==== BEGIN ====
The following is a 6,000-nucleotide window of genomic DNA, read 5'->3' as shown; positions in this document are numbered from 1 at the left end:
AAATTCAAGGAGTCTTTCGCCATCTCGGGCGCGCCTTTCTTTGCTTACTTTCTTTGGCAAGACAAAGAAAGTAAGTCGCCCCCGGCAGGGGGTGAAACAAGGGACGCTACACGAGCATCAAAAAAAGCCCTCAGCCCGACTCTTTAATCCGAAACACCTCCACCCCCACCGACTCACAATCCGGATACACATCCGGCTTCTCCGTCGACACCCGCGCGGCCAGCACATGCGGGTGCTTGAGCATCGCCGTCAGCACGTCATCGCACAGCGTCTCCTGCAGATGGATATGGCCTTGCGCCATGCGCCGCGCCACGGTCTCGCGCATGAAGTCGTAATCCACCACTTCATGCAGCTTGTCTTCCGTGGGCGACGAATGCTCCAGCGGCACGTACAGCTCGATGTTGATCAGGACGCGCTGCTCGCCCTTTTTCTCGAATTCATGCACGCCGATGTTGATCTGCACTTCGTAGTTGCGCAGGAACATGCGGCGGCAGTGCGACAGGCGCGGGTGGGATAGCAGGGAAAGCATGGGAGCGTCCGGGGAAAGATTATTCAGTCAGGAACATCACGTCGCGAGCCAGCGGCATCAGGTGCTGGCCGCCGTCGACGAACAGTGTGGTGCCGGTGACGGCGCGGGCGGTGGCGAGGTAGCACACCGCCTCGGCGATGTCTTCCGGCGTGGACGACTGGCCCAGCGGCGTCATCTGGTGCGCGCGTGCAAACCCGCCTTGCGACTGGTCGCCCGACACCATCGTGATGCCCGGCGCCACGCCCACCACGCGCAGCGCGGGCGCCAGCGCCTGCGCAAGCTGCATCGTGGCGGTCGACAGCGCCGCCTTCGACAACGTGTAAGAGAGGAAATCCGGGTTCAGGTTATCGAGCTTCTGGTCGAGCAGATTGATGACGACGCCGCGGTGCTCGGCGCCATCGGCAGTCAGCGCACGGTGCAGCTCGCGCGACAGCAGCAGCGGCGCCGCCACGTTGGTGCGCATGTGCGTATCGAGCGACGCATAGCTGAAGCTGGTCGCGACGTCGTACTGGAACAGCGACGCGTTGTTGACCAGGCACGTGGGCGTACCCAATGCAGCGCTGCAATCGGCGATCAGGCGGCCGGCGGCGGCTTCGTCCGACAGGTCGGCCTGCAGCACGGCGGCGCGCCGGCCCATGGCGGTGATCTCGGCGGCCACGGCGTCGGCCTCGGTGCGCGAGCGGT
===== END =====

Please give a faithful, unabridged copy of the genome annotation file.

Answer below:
The following is a 6,000-nucleotide window of genomic DNA, read 5'->3' as shown; positions in this document are numbered from 1 at the left end:
AAATTCAAGGAGTCTTTCGCCATCTCGGGCGCGCCTTTCTTTGCTTACTTTCTTTGGCAAGACAAAGAAAGTAAGTCGCCCCCGGCAGGGGGTGAAACAAGGGACGCTACACGAGCATCAAAAAAAGCCCTCAGCCCGACTCTTTAATCCGAAACACCTCCACCCCCACCGACTCACAATCCGGATACACATCCGGCTTCTCCGTCGACACCCGCGCGGCCAGCACATGCGGGTGCTTGAGCATCGCCGTCAGCACGTCATCGCACAGCGTCTCCTGCAGATGGATATGGCCTTGCGCCATGCGCCGCGCCACGGTCTCGCGCATGAAGTCGTAATCCACCACTTCATGCAGCTTGTCTTCCGTGGGCGACGAATGCTCCAGCGGCACGTACAGCTCGATGTTGATCAGGACGCGCTGCTCGCCCTTTTTCTCGAATTCATGCACGCCGATGTTGATCTGCACTTCGTAGTTGCGCAGGAACATGCGGCGGCAGTGCGACAGGCGCGGGTGGGATAGCAGGGAAAGCATGGGAGCGTCCGGGGAAAGATTATTCAGTCAGGAACATCACGTCGCGAGCCAGCGGCATCAGGTGCTGGCCGCCGTCGACGAACAGTGTGGTGCCGGTGACGGCGCGGGCGGTGGCGAGGTAGCACACCGCCTCGGCGATGTCTTCCGGCGTGGACGACTGGCCCAGCGGCGTCATCTGGTGCGCGCGTGCAAACCCGCCTTGCGACTGGTCGCCCGACACCATCGTGATGCCCGGCGCCACGCCCACCACGCGCAGCGCGGGCGCCAGCGCCTGCGCAAGCTGCATCGTGGCGGTCGACAGCGCCGCCTTCGACAACGTGTAAGAGAGGAAATCCGGGTTCAGGTTATCGAGCTTCTGGTCGAGCAGATTGATGACGACGCCGCGGTGCTCGGCGCCATCGGCAGTCAGCGCACGGTGCAGCTCGCGCGACAGCAGCAGCGGCGCCGCCACGTTGGTGCGCATGTGCGTATCGAGCGACGCATAGCTGAAGCTGGTCGCGACGTCGTACTGGAACAGCGACGCGTTGTTGACCAGGCACGTGGGCGTACCCAATGCAGCGCTGCAATCGGCGATCAGGCGGCCGGCGGCGGCTTCGTCCGACAGGTCGGCCTGCAGCACGGCGGCGCGCCGGCCCATGGCGGTGATCTCGGCGGCCACGGCGTCGGCCTCGGTGCGCGAGCGGT